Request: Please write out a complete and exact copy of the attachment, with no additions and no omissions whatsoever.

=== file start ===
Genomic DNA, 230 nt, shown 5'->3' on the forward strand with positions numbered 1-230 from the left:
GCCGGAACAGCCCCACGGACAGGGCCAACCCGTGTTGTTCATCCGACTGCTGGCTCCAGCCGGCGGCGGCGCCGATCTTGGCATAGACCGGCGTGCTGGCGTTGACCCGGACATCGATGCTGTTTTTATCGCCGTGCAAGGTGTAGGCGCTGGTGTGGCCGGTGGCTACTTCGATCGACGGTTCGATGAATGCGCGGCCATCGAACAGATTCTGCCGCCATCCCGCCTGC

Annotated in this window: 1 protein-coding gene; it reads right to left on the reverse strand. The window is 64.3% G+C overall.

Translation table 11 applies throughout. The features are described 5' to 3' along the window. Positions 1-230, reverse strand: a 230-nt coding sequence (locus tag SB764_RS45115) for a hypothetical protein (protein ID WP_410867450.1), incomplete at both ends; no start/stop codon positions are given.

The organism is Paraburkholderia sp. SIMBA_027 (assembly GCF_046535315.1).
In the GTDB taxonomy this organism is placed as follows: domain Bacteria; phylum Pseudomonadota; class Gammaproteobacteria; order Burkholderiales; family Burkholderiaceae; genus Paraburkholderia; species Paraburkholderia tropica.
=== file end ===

Genomic DNA, 230 nt, shown 5'->3' on the forward strand with positions numbered 1-230 from the left:
GCCGGAACAGCCCCACGGACAGGGCCAACCCGTGTTGTTCATCCGACTGCTGGCTCCAGCCGGCGGCGGCGCCGATCTTGGCATAGACCGGCGTGCTGGCGTTGACCCGGACATCGATGCTGTTTTTATCGCCGTGCAAGGTGTAGGCGCTGGTGTGGCCGGTGGCTACTTCGATCGACGGTTCGATGAATGCGCGGCCATCGAACAGATTCTGCCGCCATCCCGCCTGC

Annotated in this window: 1 protein-coding gene; it reads right to left on the reverse strand. The window is 64.3% G+C overall.

Translation table 11 applies throughout. The features are described 5' to 3' along the window. Positions 1-230, reverse strand: a 230-nt coding sequence (locus tag SB764_RS45115) for a hypothetical protein (protein ID WP_410867450.1), incomplete at both ends; no start/stop codon positions are given.

The organism is Paraburkholderia sp. SIMBA_027 (assembly GCF_046535315.1).
In the GTDB taxonomy this organism is placed as follows: domain Bacteria; phylum Pseudomonadota; class Gammaproteobacteria; order Burkholderiales; family Burkholderiaceae; genus Paraburkholderia; species Paraburkholderia tropica.